How can we all come together regardless of where we are, how we feel, and what God is doing in our lives? Can we truly be unified?
Before diving in, we must consider why unity is so important. When we feel the tension of difference with others, our default setting is to separate ourselves. Unfortunately, this is also the exact place where temptation and sin find us – when we are by ourselves, siloed and away from community, not only with each other but with God. (Genesis 3)
And Jesus knows this about us, making His prayer in John 27 much more important.
And the church is a weird place for many reasons. We gather every week, we get some coffee, and we sit down. We usually sit in the same seat or row each week. We listen to a spiritually-led Ted Talk. And before we do that, what do we do? We sing.
And we don’t sing individually or unilaterally. We sing together. There are very few places in our lives where we gather as a group in a large room and sing the same song simultaneously.
Church is the only place where the understanding is that when we enter, we’re all going to sing the same songs together, and more than singing them to ourselves, we’re singing them to someone. So why do we do this?
This is a holistic view of worship and why we do it. But more than that, we’ll see how worship provides unity in 4 different ways.
1. A New Song
The phrase “Sing to the Lord a new song” happens 9 times in scripture. And when we hear that, we take it literally. So we think there should be new compositions and tunes all the time. And while that’s good, there’s a better way to think of this idea of a “new song.” It’s in reference and response to experiencing God in a new way.
It’s in the approach and posture of our hearts. And that newness allows us to approach our worship in newness as well. And so, as we worship, the first thing worship unifies us to is God to His goodness, mercy, grace, provision, holiness, and worth. Worship unites us with God, and we do so with a new song, heart, and approach.
2. Declaring The Gospel
In verse 1, we’re invited to worship God and be unified in Him. But in verses 2-4, the invitation is to declare and proclaim. The Hebrew word here is Euangelizo, which means evangelize, evangelical, or to tell the good news. To announce it.
Worship is a moment of declaration where we say what’s true, a singing or announcement of what’s true.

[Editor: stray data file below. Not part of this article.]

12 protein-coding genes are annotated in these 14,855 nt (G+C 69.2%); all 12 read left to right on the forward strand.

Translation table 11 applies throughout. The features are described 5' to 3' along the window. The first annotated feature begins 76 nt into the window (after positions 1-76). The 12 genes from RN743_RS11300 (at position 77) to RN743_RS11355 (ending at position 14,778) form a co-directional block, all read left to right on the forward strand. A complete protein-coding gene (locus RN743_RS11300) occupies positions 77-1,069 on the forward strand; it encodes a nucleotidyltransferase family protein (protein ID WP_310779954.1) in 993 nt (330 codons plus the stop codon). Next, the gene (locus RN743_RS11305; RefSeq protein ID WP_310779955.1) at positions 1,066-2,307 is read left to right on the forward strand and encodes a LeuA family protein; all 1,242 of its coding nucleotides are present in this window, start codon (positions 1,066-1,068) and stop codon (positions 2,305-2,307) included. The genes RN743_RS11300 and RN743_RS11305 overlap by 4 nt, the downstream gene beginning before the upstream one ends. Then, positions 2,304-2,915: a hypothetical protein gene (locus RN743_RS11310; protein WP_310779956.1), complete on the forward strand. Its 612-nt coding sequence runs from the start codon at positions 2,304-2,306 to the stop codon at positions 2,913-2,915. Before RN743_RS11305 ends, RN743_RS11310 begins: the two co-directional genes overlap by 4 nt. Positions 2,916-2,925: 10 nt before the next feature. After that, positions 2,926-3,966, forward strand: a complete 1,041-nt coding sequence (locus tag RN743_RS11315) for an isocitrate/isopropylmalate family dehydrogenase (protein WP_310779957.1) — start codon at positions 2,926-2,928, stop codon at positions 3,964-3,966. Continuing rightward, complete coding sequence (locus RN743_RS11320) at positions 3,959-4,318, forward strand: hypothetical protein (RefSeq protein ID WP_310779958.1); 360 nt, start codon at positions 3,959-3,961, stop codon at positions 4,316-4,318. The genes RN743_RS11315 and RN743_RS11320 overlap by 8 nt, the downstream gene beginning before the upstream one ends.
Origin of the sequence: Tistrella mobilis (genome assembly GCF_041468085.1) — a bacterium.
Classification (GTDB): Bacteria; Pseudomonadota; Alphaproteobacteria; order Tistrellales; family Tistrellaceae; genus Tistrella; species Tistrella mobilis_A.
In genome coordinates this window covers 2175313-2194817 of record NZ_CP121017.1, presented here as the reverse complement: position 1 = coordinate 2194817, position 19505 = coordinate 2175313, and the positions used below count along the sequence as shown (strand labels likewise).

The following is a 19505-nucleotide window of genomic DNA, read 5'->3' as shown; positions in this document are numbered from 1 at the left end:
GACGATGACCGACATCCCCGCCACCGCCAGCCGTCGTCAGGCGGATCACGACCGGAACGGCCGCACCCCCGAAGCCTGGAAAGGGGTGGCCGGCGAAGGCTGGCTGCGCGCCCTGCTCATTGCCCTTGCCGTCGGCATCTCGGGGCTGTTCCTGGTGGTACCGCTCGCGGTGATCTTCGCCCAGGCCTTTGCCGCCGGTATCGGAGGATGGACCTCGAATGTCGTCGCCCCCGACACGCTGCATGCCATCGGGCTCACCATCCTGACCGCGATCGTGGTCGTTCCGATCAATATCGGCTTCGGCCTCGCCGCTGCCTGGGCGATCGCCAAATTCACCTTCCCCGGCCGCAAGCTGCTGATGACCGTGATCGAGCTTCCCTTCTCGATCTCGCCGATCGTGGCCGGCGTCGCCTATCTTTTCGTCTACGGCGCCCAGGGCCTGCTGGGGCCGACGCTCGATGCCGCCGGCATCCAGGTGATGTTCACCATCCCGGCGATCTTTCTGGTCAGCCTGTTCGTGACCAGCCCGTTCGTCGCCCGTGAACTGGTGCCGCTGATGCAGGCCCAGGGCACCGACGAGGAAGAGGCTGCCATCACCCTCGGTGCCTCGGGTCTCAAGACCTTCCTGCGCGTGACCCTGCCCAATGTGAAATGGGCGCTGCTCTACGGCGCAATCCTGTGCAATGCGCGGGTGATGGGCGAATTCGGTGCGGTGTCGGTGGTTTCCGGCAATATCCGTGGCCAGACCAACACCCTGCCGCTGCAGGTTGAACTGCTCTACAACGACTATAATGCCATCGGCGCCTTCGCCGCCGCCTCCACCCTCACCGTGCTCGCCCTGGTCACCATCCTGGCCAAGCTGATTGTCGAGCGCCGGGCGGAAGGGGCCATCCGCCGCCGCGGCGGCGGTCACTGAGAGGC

Verse 4 says, “For great is the Lord and most worthy of praise; He is to be feared above all Gods.” Song is a great way of sharing the good news about the specific God we worship. People should hear the songs sung by followers of Jesus and walk away with a clear vision of who we are singing to and why we’re singing to Him.
And so, the next aspect of what worship unifies us to is this big connection to the truth of who God has revealed Himself to be. And what is the revelation of truth? It’s the Gospel. Worship unifies us to the Gospel, to the declaration that the Father sent the Son to be the Savior of the World (1 John 4:14).
3. Unity to Family
In verses 7-10, who is called to do this, to sing a new song and proclaim it?
Families of nations. Why is the word families here? Why couldn’t it just say nations? Why families of nations?
The word family here is mishpakhah. In the Old Testament, there are nations, which is about a political entity. There are peoples, which is about ethnic identity. So our mishpakhah is the equivalent of our last names in our culture.
David is trying to emphasize something here. This is a mass gathering of humanity in this picture, but the emphasis is on all the families. It’s on the diversity of this massive collection of humanity.
There’s only one thing that can unify us all: Worship.
There is unity of our families that we experience in corporate worship. However, we bring our individual experiences, struggles, perspectives, and stories to one focal point.
We’re proclaiming that Jesus can speak and address the needs, pains, and joys of every type of the 7 billion human stories on the planet right now. What God’s done through Jesus can save all families. It’s incredibly powerful.
4. Unity to Creation
Look at the last thing worship unifies us to in verses 11-13. Who’s being summoned to worship here? Not people. Trees, rivers, rocks, fields, sea creatures, octopuses, etc. Song and worship unite us to God, the Gospel, each other, and creation.
All creation points forward and declares joy and gladness at who God is and what He’s done. So we are united to join creation, and why does it say we are doing this? Because the Creator is coming to judge (verse 13).
And some of us think, “Well, that’s not very good news… He comes to judge.” Hearing the word judge, especially in religious content, leads us to think negatively and judgmentally.
Why? Because the world is a messy place. And what’s primarily messy with the world is us. We are part of the problem.
God’s judgment expresses His love and commitment to this beautiful world that He has made.
The response to that judgment is not, “He’s coming, so be afraid. He’s coming, so tremble.”
No, it’s, “Sing for joy, be glad because one day, He is coming to judge and make all things right.”
So, how does this impact us?
When we understand worship, its purpose, and what it does, it changes how we approach it. But if we’re doing that, how should we live it out?
Verse 2 says day after day.
This is something we should practice daily. In the same way you brush your teeth, tie your shoes, and make your bed or coffee every day, we’re called to worship and unite daily. To God, the Gospel, those around us, and creation… daily.
Maybe it’s in a Spotify playlist on the way to drop the kids off. Perhaps it’s a walk in the woods, a worship night, or quiet meditation – our goal and aim every day should be to unite through worship.
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